- The Washington Times - Tuesday, April 5, 2005

Friday, April 6, 1945, is a day emblazoned in my memory. Sixty years ago today, off Okinawa in the East China Sea, a Japanese kamikaze plane crashed into the port side of my destroyer (called by sailors a “tin can”), penetrating the hull and exploding on the starboard side of the ship, the USS Morris. The bow was almost severed from the ship, and the explosion was catastrophic. When it was over, 24 men were dead and 44 wounded, almost 30 percent of the ship’s crew.

America and its allies had just landed 182,000 soldiers and Marines on the southwestern coast of Okinawa Gunto. I was on board as supply and disbursing officer, a lieutenant (junior grade) in my eighth Pacific campaign on Morris.

More than 2,528 ships descended on Okinawa in a final, devastating amphibious operation envisioned as the final onslaught before invading the Japanese home islands in October that same year.

I recall the tension aboard Morris on the eve of Easter Sunday. Before midnight, in pitch dark, Morris and ships nearby quietly moved forward to be ready for the pre-dawn landings. Dozens of destroyers were stationed about 14 miles offshore to intercept the expected attacks by swarms of desperate kamikaze planes.

Friday, April 6 was the most momentous day in the history of Morris. This was no accident, for the admiral who commanded all Japanese forces in the East China Sea began his Operation Ten-Go in earnest. He had 699 aircraft, 355 of them kamikazes, available for April 6 and April 7. This was to be the first of 10 massed kamikaze onslaughts called kikusui.

Historian Samuel Eliot Morrison noted that a Japanese plane, later identified as a “Kate,” carrying either a heavy bomb or torpedo, crashed into the ship on the port side between the No. 1 and No. 2 guns, just above the main deck. Fires spread rapidly. The fire main forward was severed. Fire hoses had insufficient water to check the fire. Ammo magazines were flooded and electricity forward was connected.

I was at my battle station in the combat information center when it happened, with about a dozen shipmates, perhaps 20-30 feet from the explosion. We were knocked violently to the deck and the CIC engulfed in total darkness. We came to, dazed but uninjured, and dashed out on deck to find total chaos, with dead and injured lying around with terrible damage to the forward half of the ship. We pulled the wounded to safety, administered first aid, manned fire hoses, organized rescue parties and tried to save the ship.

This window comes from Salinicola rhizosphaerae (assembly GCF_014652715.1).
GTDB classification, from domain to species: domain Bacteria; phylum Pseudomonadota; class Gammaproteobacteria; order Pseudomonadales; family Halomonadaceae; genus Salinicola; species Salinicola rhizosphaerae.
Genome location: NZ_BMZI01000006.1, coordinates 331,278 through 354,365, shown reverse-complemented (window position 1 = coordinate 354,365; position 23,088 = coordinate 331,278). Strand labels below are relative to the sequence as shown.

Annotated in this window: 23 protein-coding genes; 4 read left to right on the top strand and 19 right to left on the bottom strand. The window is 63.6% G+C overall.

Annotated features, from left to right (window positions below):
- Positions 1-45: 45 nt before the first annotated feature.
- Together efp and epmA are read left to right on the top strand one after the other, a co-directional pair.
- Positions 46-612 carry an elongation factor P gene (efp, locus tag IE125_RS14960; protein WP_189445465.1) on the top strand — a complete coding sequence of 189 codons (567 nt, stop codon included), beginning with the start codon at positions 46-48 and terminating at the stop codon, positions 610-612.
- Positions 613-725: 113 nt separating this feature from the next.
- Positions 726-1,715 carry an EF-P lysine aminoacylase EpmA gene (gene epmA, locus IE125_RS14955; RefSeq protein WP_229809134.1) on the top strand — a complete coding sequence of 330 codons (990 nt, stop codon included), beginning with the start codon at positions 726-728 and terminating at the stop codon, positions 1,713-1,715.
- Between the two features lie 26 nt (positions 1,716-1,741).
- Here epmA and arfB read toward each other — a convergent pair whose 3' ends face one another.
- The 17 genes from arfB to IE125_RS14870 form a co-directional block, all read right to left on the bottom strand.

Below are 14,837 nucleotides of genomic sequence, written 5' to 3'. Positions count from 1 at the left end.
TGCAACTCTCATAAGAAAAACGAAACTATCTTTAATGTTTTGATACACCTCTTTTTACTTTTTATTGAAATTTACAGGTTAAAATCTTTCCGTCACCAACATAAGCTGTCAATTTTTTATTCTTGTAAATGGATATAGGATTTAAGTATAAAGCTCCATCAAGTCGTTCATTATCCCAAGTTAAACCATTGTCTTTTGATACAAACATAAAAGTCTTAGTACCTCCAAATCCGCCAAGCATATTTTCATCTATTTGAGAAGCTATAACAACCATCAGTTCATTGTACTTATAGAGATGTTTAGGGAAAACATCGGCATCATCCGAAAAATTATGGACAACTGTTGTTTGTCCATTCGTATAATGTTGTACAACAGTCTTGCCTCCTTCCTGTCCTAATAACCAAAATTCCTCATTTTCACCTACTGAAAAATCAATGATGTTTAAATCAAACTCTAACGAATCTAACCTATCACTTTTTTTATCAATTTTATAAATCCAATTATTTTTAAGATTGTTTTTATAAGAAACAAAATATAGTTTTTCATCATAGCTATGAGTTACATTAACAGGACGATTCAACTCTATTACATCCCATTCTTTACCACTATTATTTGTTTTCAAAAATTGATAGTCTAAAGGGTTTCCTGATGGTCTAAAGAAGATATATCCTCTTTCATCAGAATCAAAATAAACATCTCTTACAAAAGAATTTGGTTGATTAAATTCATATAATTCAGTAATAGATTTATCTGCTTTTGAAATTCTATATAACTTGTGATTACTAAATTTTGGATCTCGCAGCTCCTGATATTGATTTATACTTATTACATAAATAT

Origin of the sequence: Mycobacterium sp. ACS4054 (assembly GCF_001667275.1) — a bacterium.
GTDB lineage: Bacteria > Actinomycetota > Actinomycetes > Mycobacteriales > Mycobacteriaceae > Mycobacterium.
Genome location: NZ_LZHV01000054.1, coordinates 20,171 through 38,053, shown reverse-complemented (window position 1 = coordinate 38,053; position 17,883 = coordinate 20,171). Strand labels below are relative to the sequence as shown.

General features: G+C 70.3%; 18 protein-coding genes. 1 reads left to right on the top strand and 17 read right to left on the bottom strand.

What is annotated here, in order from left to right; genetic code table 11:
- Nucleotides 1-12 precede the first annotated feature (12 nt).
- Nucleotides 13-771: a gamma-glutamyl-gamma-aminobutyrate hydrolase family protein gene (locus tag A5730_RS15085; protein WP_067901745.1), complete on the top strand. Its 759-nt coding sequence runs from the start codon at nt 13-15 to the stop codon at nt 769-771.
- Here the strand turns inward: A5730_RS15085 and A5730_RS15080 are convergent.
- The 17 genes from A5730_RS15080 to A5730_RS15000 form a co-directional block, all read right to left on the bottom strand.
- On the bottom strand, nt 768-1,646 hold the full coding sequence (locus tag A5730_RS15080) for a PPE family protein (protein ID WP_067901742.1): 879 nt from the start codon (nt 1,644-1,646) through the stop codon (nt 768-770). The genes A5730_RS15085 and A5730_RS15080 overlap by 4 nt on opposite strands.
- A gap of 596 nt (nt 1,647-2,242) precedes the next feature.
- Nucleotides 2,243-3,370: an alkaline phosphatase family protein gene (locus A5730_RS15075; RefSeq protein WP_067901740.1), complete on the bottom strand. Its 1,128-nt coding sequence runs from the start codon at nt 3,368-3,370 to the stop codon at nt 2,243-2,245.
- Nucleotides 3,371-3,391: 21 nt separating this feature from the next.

Another destroyer and a DE finally arrived alongside to help with the wounded and to fight fires. We thought that the ship would have to be abandoned, for ammunition was exploding, and the fire was fast spreading, a severe list of the ship to port was developing. But with the help of other ships and the heroic efforts of Morris’ surviving crew, it was saved.

About midnight, some six or seven hours after having been struck, the after-action report states that Morris slowly limped into the nearby anchorage of Kerama Retto, “underway with port engine ahead one-third, starboard engine ahead two thirds, maneuvering with left rudder because of a large section of hull bent outboard on starboard side-at a speed of seven knots. Steering control in after steering with directions from bridge over JV circuit. Commenced pumping A-4 and A-6 to remove a 5 degree port list.”

The repair officer at Kerama Retto recommended that Morris be towed to sea and sunk, because it was “junk.” But during two months at anchorage, and by heroic efforts of the surviving crew, Morris was patched up and set sail. It took almost 30 days to return to port in San Francisco’s Hunters Point on June 18.

American casualties were the highest of any campaign in the Pacific War: 49,151, including more than 12,000 killed or missing and more than 36,000 wounded. The Army alone suffered 4,482 killed and 19,099 wounded. Navy and Marine losses were high. The American fleet lost 36 ships sunk and 368 damaged. Japanese losses were staggering, with approximately 110,000 combatants and service troops killed. And more than 42,000 Okinawans perished.

Following the carnage, President Truman ordered two atomic bombs, and the war was ended.

Retired Rear Admiral Robert H. Spiro, Jr., was a supply and disbursing officer aboard the USS Morris.

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